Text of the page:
Less than one month since a bill that would have paved the way for three destination casino resorts in South Florida died in Tallahasee, the owner of Hialeah Park is tweaking his plan to introduce slot machines and card games at the storied race track. John Brunetti Sr., chairman of Hialeah Park, tells the Sun-Sentinel he is putting the construction of a new casino at the 220-acre site on hold, but hopes to open a 30-table poker room inside the existing grandstand by April and put in 900 slot machines later this year or early 2013.
In addition, the Daily Racing Forum reports that Hialeah Park has applied to get 22 Thoroughbred racing dates in April and May of next year, which could once again put it at odds with competitors, Gulfstream Park and Calder Race Course. In early February, New Times wrote a feature story on Hialeah Park's comeback from near extinction.
In the early 1990s, Brunetti battled Calder and Gulfstream for the premium winter and spring racing dates and ended up losing. In 2001, Hialeah Park held its last thoroughbred race and a year later lost its permit.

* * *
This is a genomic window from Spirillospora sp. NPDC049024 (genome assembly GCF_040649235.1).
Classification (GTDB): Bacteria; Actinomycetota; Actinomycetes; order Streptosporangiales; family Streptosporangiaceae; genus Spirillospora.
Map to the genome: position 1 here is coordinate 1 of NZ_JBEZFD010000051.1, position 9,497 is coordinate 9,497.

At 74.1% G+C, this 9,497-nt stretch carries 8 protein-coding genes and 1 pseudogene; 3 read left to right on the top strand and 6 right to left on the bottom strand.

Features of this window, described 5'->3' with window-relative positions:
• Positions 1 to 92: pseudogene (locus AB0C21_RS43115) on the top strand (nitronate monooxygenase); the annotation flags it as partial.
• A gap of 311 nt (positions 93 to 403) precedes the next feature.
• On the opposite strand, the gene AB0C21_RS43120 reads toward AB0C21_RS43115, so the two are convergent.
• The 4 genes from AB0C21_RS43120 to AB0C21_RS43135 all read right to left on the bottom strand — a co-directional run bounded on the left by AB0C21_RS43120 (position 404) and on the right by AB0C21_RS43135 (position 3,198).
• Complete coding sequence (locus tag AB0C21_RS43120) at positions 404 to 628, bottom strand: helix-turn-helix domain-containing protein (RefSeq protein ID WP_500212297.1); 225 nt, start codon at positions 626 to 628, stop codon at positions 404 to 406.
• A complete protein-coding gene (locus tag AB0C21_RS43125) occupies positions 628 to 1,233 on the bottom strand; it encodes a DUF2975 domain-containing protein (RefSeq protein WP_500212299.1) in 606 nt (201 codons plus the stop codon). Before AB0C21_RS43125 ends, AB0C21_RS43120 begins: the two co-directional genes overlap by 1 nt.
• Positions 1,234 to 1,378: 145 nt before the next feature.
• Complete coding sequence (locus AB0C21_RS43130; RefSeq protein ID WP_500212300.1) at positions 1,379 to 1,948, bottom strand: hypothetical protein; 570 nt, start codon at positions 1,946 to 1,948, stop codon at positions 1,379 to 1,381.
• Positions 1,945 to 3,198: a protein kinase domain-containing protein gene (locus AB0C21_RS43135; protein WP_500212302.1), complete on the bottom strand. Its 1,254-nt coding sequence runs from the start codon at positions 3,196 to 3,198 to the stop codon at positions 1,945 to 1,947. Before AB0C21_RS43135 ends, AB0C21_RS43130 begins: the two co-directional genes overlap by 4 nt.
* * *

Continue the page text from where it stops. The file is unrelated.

The track sat dormant until 2009, when Brunetti reopened the track for quarter horse racing. He also won permission from the state legislature to build a casino.
We Believe Local Journalism is Critical to the Life of a City
Engaging with our readers is essential to Miami New Times's mission. Make a financial contribution or sign up for a newsletter, and help us keep telling Miami's stories with no paywalls.
Support Our Journalism
According to the Sun-Sentinel, Brunetti put the expansion on hold until the state legislature approves the destination casinos, which would allow parimutuels like Hialeah Park to only pay the state 10 percent of its revenues instead of the current 35 percent that Gulfstream, Calder and Magic City Casino pay the state.
Brunetti says that would allow him to build a much larger casino, but later. In the meantime, he says, it makes more sense to add poker and slots to the racetrack as it is.
"If we make a building expansion, it will be much larger, and later," he said. "Why not use a building that's already there?"